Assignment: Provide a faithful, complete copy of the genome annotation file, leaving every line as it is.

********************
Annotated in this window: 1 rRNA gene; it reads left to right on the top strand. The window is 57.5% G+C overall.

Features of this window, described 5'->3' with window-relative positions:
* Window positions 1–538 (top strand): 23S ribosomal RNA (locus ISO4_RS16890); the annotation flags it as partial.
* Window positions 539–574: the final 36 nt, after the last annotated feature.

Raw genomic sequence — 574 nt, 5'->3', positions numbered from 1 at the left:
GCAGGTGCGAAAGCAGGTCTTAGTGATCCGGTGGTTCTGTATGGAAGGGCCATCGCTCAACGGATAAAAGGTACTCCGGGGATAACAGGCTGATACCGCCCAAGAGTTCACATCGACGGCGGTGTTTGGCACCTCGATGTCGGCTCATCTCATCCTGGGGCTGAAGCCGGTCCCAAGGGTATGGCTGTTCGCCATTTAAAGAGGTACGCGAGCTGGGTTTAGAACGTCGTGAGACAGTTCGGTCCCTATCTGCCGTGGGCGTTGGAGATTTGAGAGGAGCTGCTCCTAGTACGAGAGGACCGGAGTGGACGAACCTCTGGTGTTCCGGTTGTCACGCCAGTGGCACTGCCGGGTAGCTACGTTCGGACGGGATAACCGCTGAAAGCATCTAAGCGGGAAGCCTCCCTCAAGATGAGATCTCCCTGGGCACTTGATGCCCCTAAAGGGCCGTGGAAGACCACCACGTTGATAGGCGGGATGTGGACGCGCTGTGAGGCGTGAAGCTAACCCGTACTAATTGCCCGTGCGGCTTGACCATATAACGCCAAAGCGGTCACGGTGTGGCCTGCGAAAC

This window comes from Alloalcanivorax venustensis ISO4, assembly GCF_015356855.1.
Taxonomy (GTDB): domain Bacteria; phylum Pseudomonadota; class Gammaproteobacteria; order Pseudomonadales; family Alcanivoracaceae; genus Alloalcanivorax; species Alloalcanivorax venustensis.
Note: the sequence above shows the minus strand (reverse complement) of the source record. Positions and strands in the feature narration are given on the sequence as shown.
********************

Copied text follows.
Annotated in this window: 1 rRNA gene; it reads left to right on the top strand. The window is 57.5% G+C overall.

Features of this window, described 5'->3' with window-relative positions:
* Window positions 1–538 (top strand): 23S ribosomal RNA (locus ISO4_RS16890); the annotation flags it as partial.
* Window positions 539–574: the final 36 nt, after the last annotated feature.

Raw genomic sequence — 574 nt, 5'->3', positions numbered from 1 at the left:
GCAGGTGCGAAAGCAGGTCTTAGTGATCCGGTGGTTCTGTATGGAAGGGCCATCGCTCAACGGATAAAAGGTACTCCGGGGATAACAGGCTGATACCGCCCAAGAGTTCACATCGACGGCGGTGTTTGGCACCTCGATGTCGGCTCATCTCATCCTGGGGCTGAAGCCGGTCCCAAGGGTATGGCTGTTCGCCATTTAAAGAGGTACGCGAGCTGGGTTTAGAACGTCGTGAGACAGTTCGGTCCCTATCTGCCGTGGGCGTTGGAGATTTGAGAGGAGCTGCTCCTAGTACGAGAGGACCGGAGTGGACGAACCTCTGGTGTTCCGGTTGTCACGCCAGTGGCACTGCCGGGTAGCTACGTTCGGACGGGATAACCGCTGAAAGCATCTAAGCGGGAAGCCTCCCTCAAGATGAGATCTCCCTGGGCACTTGATGCCCCTAAAGGGCCGTGGAAGACCACCACGTTGATAGGCGGGATGTGGACGCGCTGTGAGGCGTGAAGCTAACCCGTACTAATTGCCCGTGCGGCTTGACCATATAACGCCAAAGCGGTCACGGTGTGGCCTGCGAAAC

This window comes from Alloalcanivorax venustensis ISO4, assembly GCF_015356855.1.
Taxonomy (GTDB): domain Bacteria; phylum Pseudomonadota; class Gammaproteobacteria; order Pseudomonadales; family Alcanivoracaceae; genus Alloalcanivorax; species Alloalcanivorax venustensis.
Note: the sequence above shows the minus strand (reverse complement) of the source record. Positions and strands in the feature narration are given on the sequence as shown.